CO-AUTHORED BY RENEE CULLINAN
Is it possible to do a Best and Worst list for meetings? While most people would argue that there is no such thing as a good meeting, I spend my days (many of them with tech leaders) helping companies try to use their time and energy as effectively as possible. Building a meeting culture that inspires performance and engagement is a big part of this and in doing so I see a lot of meetings. So, yes, Virginia, there are good and bad meetings. And they are worth revisiting before we start 2016.
Here are some of the cringe-worthy practices observed in 2015:
At one technology giant, the average meeting has 20 or more participants, the bulk of them virtual. Multi-tasking is so pervasive that they commonly ask one another when called upon: "Could you repeat the question? I was on mute." That's strange. I think you can still hear while on mute...
No need for notes
We observed the weekly 90 minute staff meeting of senior level scientists at a major pharmaceutical company. In a room of 20+ team members, no one took out a pen or piece of paper for the entire time, nor was there a designated note-taker. When asked how follow-up items were tracked, the meeting owner said "The honor system." If I were a gambler, I'd be willing to stake that the majority of those action items never make it out of the room...
Off the cuff
We sat in on over a dozen meetings at a prestigious international bank. In each one, the meeting commenced when someone, only occasionally the meeting owner, began to speak. A conversation would ensue and would only end when someone from the outside knocked and indicated that the room was needed. Unfortunately, the purpose of the meeting was never stated nor were any conclusions or outcomes. Meetings merely seemed a way to idle away the time rather than to drive forward outcomes...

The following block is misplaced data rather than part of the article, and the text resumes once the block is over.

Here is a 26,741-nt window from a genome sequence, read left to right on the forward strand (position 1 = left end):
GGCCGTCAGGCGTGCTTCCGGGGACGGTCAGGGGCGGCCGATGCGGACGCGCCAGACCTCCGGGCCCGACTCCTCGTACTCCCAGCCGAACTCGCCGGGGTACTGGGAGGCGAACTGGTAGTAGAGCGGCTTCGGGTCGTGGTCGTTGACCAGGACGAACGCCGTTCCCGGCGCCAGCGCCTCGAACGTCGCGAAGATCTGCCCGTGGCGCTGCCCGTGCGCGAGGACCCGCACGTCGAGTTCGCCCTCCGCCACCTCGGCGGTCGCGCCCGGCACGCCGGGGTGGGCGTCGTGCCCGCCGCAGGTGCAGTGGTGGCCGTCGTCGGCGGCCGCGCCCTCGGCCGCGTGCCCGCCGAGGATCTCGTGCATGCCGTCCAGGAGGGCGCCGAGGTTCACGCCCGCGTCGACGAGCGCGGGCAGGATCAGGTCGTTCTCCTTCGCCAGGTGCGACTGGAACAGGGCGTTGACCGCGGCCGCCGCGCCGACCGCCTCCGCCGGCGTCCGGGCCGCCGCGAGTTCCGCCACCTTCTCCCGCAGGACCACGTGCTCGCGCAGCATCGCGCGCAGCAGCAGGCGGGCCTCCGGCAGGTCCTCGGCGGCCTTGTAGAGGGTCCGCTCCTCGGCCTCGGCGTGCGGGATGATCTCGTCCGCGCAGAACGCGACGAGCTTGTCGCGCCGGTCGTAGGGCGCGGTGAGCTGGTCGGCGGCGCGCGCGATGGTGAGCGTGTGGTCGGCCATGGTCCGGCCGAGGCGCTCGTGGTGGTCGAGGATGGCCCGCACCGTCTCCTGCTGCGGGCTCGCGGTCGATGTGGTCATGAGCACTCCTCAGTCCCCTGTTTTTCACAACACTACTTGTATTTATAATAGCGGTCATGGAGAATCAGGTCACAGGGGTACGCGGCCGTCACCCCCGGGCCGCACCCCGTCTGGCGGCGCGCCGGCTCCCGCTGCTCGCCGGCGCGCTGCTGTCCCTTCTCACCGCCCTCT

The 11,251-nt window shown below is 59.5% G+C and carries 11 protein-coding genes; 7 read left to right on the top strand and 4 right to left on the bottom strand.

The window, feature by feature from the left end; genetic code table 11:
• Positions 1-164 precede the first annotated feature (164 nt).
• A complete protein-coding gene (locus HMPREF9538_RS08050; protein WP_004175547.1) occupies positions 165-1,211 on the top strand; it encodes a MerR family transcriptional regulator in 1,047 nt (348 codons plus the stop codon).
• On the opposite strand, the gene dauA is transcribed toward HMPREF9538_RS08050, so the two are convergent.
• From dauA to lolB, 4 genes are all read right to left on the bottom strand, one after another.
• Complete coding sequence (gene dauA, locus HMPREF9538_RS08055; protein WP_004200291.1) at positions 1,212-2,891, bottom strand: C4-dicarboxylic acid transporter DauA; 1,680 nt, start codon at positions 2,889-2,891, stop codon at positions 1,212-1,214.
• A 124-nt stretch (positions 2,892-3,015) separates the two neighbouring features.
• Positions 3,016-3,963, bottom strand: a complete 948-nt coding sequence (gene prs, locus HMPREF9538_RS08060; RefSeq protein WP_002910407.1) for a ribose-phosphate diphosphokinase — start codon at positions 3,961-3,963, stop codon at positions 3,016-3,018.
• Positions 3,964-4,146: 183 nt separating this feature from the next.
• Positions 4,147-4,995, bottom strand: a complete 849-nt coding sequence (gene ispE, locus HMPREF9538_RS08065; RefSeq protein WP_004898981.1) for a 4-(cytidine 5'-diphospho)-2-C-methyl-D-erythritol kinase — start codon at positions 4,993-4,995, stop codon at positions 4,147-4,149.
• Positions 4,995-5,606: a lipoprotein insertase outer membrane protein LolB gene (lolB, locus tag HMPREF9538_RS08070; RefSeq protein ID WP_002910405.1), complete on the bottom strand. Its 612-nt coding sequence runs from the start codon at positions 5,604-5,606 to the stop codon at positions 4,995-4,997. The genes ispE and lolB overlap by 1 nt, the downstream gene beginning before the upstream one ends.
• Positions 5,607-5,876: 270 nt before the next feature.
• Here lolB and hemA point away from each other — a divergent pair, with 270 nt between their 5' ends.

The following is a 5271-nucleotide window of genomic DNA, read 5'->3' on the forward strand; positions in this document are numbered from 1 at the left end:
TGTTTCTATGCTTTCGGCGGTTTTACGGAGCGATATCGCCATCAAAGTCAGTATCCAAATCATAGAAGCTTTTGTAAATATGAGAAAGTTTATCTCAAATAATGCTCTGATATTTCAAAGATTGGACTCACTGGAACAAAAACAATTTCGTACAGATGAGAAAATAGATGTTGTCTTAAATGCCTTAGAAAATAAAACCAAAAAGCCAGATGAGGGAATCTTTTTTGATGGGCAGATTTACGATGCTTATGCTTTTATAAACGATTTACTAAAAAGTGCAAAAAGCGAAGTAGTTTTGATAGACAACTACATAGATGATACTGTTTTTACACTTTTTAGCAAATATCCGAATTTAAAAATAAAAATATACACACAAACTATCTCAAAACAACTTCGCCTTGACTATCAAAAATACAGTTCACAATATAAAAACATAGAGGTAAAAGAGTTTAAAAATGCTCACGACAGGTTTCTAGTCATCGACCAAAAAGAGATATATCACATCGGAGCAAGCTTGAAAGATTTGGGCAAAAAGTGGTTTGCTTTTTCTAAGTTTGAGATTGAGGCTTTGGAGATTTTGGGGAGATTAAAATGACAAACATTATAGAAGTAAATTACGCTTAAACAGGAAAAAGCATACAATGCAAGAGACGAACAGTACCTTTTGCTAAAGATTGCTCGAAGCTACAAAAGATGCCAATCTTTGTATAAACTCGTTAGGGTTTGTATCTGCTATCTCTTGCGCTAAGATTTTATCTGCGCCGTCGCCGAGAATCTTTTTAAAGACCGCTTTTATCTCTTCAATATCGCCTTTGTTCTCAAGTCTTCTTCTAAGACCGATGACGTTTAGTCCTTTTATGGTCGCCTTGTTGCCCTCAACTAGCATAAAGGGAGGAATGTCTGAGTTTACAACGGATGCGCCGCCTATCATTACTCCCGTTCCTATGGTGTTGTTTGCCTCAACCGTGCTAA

So, is there hope for the working world or are we doomed to be trapped in a Dilbert cartoon for the rest of our working lives? While they were few and far between, we did witness leaders and organizations who worked hard to make sure that their meetings were a fruitful and fun use of time.
We honor them here on our 2015 Best of list:
Time to think
One forward-thinking biotech organization recognized that meetings were a barrier to overall effectiveness and has taken bold steps to shift the meeting culture. One of their most significant strategies is eliminating formal meetings before 9am or after 4pm local time. Doing so gives individuals work and think time blocks at the beginning and end of each day. In conjunction with this structural change, they have provided coaching on how to use the blocked time most effectively and how to escape the allure of perpetual busy-ness.
Saved by the bell
Remember in school when there was one bell to end a class and a different one to start the next? In between was the "passing period" to give kids time to go to their locker, use the restroom, etc. Turns out those of us in back to back meetings would benefit from the same simple practice. A large division of a tech company replaced 60 minute meetings with 45 minute ones. That 15 minute break allows them to be on time to their next meeting, jot a quick follow-up note to capture decisions and actions from the last one, mentally prepare, or take a short break. Perhaps it's time for all of us to go back to school.
Building the brand
A strategy team in a Fortune 100 technology firm recognized that their meeting "brand" was critical to their impact and influence across the organization. Because of this, they invested time in describing their brand today and setting an aspiration for how to shift it. They committed to adopting new practices for framing and guiding strategic conversations with senior executives. The impact was swift and remarkable. Within weeks, leaders were talking about how "supercharged" the group seemed to be.
What can we learn from these stand-out examples? Setting an intention is critical. Once you recognize that organizational time and attention is the most important asset in your organization - and that high-quality dialogue is a competitive advantage -- you'll start to set a higher standard for your meetings.
While you may need to fortify your meeting practices and skills across the organization, leadership commitment is the first and most critical step. If you're setting resolutions for 2016, may I suggest "Use my own and other's time more wisely this year."